it looks into the law to read its duty; it rests
and worships on the Sabbath of the Lord, and goes
forward in every good work; and in doing all this
it is not clothing itself with filthy rags.

But, it is asked, if a man undertakes to keep the
law in his own strength and work out his own
righteousness, can he do it ? Is he not clothing
himself with filthy rags ? To what class of people
such a query would apply, we do not know. We
do know, however, that there is not a Seventh-day
Adventist in the land who has not been taught
better than to suppose that in his own strength he
could keep the commandments, or do anything
without Christ ; and it is a waste of time to build
an argument for any people on premises which they
never assume. We doubt if even the Pharisees
rested their self-righteousness on the perfection of
their personal obedience to the ten commandments.

If we understand the teachings of Paul in his
epistles, the trouble with the Jews was that they
had come to look upon their ceremonial system as
all-sufficient in itself  'to atone' for' their sins, and
take away all their guilt. So if they outwardly
complied with the Decalogue and scrupulously
attended to their ceremonial requirements, they
imagined themselves righteous in the sight of God.
This left them in their sins (for the blood of their
offerings could not take away sin, Heb. 10: 4), 
outwardly clean and fair, tithing mint, anise, and cumin,
but within full of corruption and uncleanness ;
and it also hedged up the way of their acceptance
of Christ, as' they could see no necessity for him ;
for if the services of their law took away sin, why
should a Redeemer come and die for them too ?

To rid them of this deception, Paul had to labor,
as he did in the epistle to the Galatians, and other
ways, before they could be brought to receive the
gospel; for they were thus seeking righteousness
and justification by the works of the law, instead of
through faith in Christ, the only efficacious sacrifice.
Rom. 9: 32 ; Gal. 5: 4; etc.

There is a righteousness we must have, in order to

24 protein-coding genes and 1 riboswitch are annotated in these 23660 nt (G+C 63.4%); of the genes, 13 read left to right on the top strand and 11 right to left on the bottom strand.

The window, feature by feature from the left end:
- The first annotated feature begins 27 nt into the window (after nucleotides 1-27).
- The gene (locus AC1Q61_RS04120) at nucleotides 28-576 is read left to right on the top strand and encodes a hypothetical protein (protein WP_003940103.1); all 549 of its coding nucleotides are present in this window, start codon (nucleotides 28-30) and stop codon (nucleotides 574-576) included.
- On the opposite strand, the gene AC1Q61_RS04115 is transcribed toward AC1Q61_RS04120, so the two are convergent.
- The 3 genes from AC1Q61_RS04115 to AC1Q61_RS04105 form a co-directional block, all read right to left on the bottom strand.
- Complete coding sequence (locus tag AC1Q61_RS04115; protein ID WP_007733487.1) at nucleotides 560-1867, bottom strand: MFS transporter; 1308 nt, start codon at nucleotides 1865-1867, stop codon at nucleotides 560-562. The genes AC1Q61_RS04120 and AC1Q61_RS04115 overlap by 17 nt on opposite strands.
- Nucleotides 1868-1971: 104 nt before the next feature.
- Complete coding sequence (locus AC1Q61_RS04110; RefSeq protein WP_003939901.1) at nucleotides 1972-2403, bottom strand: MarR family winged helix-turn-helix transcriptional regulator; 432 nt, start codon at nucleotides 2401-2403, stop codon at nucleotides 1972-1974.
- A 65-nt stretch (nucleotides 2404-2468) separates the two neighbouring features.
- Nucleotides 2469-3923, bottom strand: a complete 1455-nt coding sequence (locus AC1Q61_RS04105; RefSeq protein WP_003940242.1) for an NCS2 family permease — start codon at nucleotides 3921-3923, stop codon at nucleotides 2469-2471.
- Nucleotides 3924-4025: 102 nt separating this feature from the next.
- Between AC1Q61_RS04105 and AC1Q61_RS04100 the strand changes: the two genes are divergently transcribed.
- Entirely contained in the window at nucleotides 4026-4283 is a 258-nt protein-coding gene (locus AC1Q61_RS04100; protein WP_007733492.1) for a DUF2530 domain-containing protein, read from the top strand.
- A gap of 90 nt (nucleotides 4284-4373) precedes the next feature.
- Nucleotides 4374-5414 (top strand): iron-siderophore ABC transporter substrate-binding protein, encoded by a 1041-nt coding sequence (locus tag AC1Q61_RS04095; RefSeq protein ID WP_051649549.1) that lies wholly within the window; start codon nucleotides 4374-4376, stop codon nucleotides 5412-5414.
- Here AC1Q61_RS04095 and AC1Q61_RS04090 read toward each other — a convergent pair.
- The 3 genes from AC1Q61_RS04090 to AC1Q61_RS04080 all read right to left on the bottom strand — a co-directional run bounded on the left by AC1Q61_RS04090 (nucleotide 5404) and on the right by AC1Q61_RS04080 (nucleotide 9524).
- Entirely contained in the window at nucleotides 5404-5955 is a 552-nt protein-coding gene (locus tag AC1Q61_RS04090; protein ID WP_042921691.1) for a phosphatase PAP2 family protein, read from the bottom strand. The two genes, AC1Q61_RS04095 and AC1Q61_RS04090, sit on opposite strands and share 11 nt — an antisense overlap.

see the kingdom of heaven, which is Called " our
righteousness; " and this righteousness comes from
being in harmony with the law of God. In Dent.
6 : 24, 25 we read : " And the Lord commanded us
to do all these statutes, to fear the Lord our God
for our good always, that he' might preserve us
alive as it is this day. And it shall be our righteousness
if we observe to do all these commandments
before the Lord our God, as he hath commanded
us." The Lord would not command them
to do what he had not made adequate provision for
them to do ; and if they did do it, it would be their
righteousness. And "our righteousness" cannot in
this case be filthy rags. How would it sound if we
should read it thus: " And it shall 'be filthy rags,
if we observe to do all these 'commandments . . .
as he hath commanded us" ?

Again, in that' memorable Sermon on the Mount,
our Lord says: "For I say unto you that except
your righteousness shall exceed the righteousness of
the scribes and Pharisees, ye shall in no case enter
into the kingdom of heaven. " Matt. 5: 20. And
this is the same as to say that if it does exceed
it (to the requisite degree of course), we shall see
the kingdom of heaven. And what we are to do
thus to possess the kingdom of heaven, he plainly
told the young man when he said, " If thou wilt
enter into life, keep the commandments." Matt.
19: 17. But, says one, of ourselves we cannot
keep them, That doesn't affect the case at all.
If we cannot keep them of ourselves, and God has
made provision for us to keep them some other
way, as he has done in Christ, then we are to keep
them that way; but we are to keep them just the

Suppose we try the "filthy rag" construction on
Matt. 5: 20: "For I say unto you that except your
filthy rags' shall exceed the filthy rags' of the
scribes and Pharisees, ye shall in no ease enter the
kingdom of heaven." That surely would not be
very edifying reading to any one. There is then
a righteousness that we must have, to be secured
by doing and teaching the commandments. Verse
19. And the scribes and Pharisees did some things
which were righteous, or Christ could not have introduced
the comparison he did, and said, except
yours shall exceed theirs.  He that doeth righteousness,"
says John, "is righteous." 1 John 3: 7. And if he does not
do righteousness, he is not righteous.

We, feel sorry for the man who can say, as one
says who some time since went out from us in
Battle Creek, "I keep the commandments not
from obligation, but because I think it will please.
the Lord for me to do so; but if I should not do it,
though the Lord might not be so well pleased, he
would overlook it, in me, as I am adopted as a son,
and it would not affect my prospects for salvation."
We feel sadly sure that it would.
 Advent Review and Sabbath Herald, June 11, 1889